|Old Farmer Halvard
Author: gkmoberg1 PM
A short story that both leads in to and out of the novel Let The Right One In. The story contains two threads which eventually converge.Rated: Fiction T - English - Adventure - Chapters: 12 - Words: 11,246 - Reviews: 1 - Published: 01-19-12 - Status: Complete - id: 7757373
|A+ A- Full 3/4 1/2 Expand Tighten|
This is a story consisting of two threads, which combine at the story's end. I wrote this story while experimenting with writing. I wanted to see how well I would do at writing from different points of view and in different styles. You'll see that pretty quickly as you read along. The Oskar & Eli thread is a good adventure but is written in a lighthearted manner. The Norwegian thread is where I was trying to push myself to see what I could do. The tone for this second thread varies. Regardless, I hope you enjoy this story. Please leave me a note!
Thanks to my proof-readers and reviewers: Siv, Pete and Clubby! You guys are great.
Old Farmer Halvard
[This story was first posted by me, gkmoberg1, in July 2011 on the forum "We, the Infected."]
The old, old farmer, Halvard, opened one eye. It was the dead of night but starting at this time of year it was always night.
He knew who it would be. It would be the little fairy that visited him and the farm on these northern Norwegian months of endless darkness. Normally she would climb in through the shutter all by herself and snuggle in beside him. But on the first days of her annual return she would always knock first and seek permission to enter. He didn't know why she always asked. It had become a ritual. For the last forty-three years she had come annually like this. He had grown to look forward to it. It was a delight to be awakened to. It meant that mid-November had arrived, a milestone on the approach to Jul.
Slowly he righted himself. He placed his two aging feet onto the cold wooden floor and set up straight. Gah, the little room was cold! His little place on the farm was always cold. He no longer lived in the main house. Two decades ago he had passed the farm along to his sons, as his father had once done for him - and his brothers - and he had moved into the tiny grandparent house, the føderådstue.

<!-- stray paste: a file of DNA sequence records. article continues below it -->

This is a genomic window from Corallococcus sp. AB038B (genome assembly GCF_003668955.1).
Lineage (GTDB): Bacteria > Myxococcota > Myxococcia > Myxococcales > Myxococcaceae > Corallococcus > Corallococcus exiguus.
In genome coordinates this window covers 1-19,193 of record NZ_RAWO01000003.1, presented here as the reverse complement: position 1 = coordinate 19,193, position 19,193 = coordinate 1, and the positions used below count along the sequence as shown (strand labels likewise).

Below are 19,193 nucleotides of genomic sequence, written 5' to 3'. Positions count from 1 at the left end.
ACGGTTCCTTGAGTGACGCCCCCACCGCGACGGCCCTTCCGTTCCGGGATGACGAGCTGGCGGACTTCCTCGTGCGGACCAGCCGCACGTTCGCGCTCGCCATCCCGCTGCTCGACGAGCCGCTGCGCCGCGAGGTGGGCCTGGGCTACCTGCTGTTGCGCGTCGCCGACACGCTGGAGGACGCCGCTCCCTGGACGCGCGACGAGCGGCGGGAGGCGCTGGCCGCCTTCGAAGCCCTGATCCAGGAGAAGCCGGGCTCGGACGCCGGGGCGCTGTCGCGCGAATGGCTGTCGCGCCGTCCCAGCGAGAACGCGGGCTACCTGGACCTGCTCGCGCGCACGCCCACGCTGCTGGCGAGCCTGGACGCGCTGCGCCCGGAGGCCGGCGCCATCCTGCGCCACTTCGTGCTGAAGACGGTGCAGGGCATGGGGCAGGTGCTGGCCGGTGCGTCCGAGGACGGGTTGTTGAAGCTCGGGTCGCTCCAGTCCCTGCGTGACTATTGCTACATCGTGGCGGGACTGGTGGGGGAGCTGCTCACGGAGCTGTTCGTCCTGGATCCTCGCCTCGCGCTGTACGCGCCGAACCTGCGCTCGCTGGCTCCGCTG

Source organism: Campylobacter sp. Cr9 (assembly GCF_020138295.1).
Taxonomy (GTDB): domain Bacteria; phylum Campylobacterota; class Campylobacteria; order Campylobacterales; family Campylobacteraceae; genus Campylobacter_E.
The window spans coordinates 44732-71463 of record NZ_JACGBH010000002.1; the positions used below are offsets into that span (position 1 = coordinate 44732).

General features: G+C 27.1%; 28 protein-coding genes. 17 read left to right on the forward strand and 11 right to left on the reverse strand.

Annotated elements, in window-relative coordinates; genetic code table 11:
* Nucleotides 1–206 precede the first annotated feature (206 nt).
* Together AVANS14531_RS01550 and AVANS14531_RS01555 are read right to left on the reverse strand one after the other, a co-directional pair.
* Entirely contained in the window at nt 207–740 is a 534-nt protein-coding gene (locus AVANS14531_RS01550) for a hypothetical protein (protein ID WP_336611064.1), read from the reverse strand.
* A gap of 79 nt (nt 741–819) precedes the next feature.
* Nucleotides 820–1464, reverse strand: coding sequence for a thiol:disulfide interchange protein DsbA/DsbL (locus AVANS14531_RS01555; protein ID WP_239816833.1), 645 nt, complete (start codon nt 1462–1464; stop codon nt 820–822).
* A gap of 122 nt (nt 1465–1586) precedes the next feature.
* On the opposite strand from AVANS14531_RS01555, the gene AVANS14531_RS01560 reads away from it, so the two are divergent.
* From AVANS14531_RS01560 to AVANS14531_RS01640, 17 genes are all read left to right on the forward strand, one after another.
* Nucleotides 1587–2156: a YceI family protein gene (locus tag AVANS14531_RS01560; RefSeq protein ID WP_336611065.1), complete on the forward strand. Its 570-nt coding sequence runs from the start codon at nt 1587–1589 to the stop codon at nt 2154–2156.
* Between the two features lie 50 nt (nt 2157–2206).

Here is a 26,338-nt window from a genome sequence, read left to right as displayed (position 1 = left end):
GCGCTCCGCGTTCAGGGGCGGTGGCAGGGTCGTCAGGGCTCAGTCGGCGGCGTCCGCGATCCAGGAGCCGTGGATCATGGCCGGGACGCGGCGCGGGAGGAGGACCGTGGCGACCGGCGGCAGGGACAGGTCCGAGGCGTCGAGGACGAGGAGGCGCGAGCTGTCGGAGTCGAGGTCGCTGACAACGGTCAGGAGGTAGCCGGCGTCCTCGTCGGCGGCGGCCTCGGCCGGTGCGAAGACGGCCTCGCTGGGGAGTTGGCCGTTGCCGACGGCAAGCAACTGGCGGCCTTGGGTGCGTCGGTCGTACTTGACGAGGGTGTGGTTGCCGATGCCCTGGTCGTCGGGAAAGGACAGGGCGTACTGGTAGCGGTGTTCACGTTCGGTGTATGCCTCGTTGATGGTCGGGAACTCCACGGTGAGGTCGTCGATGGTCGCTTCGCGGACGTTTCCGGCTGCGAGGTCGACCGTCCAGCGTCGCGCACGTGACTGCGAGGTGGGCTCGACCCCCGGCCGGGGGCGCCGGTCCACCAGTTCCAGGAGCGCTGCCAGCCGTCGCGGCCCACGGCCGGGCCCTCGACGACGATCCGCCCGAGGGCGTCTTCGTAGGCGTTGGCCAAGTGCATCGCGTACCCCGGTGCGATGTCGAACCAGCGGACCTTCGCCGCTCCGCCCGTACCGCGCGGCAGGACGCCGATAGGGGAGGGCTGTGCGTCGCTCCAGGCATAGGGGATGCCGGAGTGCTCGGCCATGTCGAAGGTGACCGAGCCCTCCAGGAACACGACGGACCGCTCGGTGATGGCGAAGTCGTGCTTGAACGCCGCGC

His bones ached. He extended a finger through the closed shutter.
"And who might it be at this hour?" He asked, pretending that he did not know.
"I was about to ask the same of you!" It was that beautiful little voice. Same as last year. Same as the year before that. Always the same.
"But I have gone and asked you first. So you must tell me. Who is it that comes knocking at my shutter in the depths of night, over the snow, and through my gårdstun (farmyard)?"
"It is I. The same I who visited you last winter."
"And how is it that you have found your way again to my house? And why come you here? Why not the visit my sons at the våningshus (main house)?"
She giggled as she always did.
"Because I know the way. And because I find the låve (hay barn) too lonely and the fjøs (livestock barn) too crowded."
"Then, yes, you are welcome here, dear little sprite who always arrives in the dark, sings to me in the dark, curls up by my side and yet disappears by the first light of fading winter. You, dear, are welcome - as welcome as anyone could ever be. Come in dear child, dear pixie, and get yourself out the night's cold."
And using his arthritic old skinny fingers he pushed open the shutter and in she climbed.
For the next months she told him, nightly, stories of her year. She told him of the places she had visited and the adventures she had undergone. He would always doze off to sleep while she spoke and sang. And he would awake to find her gone. But he also knew that while she was there for those few precious months that she was nearby. By day she was not ever to be seen. Yet the old, old farmer had figured her out. Not much got by an old Halvard. He new that by day she hid up into the roof of the hay barn, up behind a makeshift weatherboarding that he made sure to keep well reinforced - he wanted her to have some warmth. And he never disturbed her during the day, always fearful she would spook and flee forever.
He had never learned her name. That was part of their magic. And he had never told his sons about her. They would know him to be crazy from such a story! So it was fast his secret and he would never tell.
And she had never told him the truth. That too was part of their magic. And she never told him the entire story of her life. That would destroy more than the magic. The truth was her terrible secret! And she could never tell him. But this yearly visit filled her heart with love. Love for him and the love he gave back to her. For this time each year she could sing her songs quietly in the night to a gentle aging soul and he would listen endlessly to hear her stories.
She knew this could not go on forever. He was getting so old and frail; she could tell. She wondered "This year, 1882, could it be the last?" Of course last year she had thought the same. And the same the year before that. Always the same.
She hugged him in the darkness, told him about warm seaports to the south and lands where folks stayed up late and laughed loud far into the night. Eventually she and he became quiet and both fell asleep.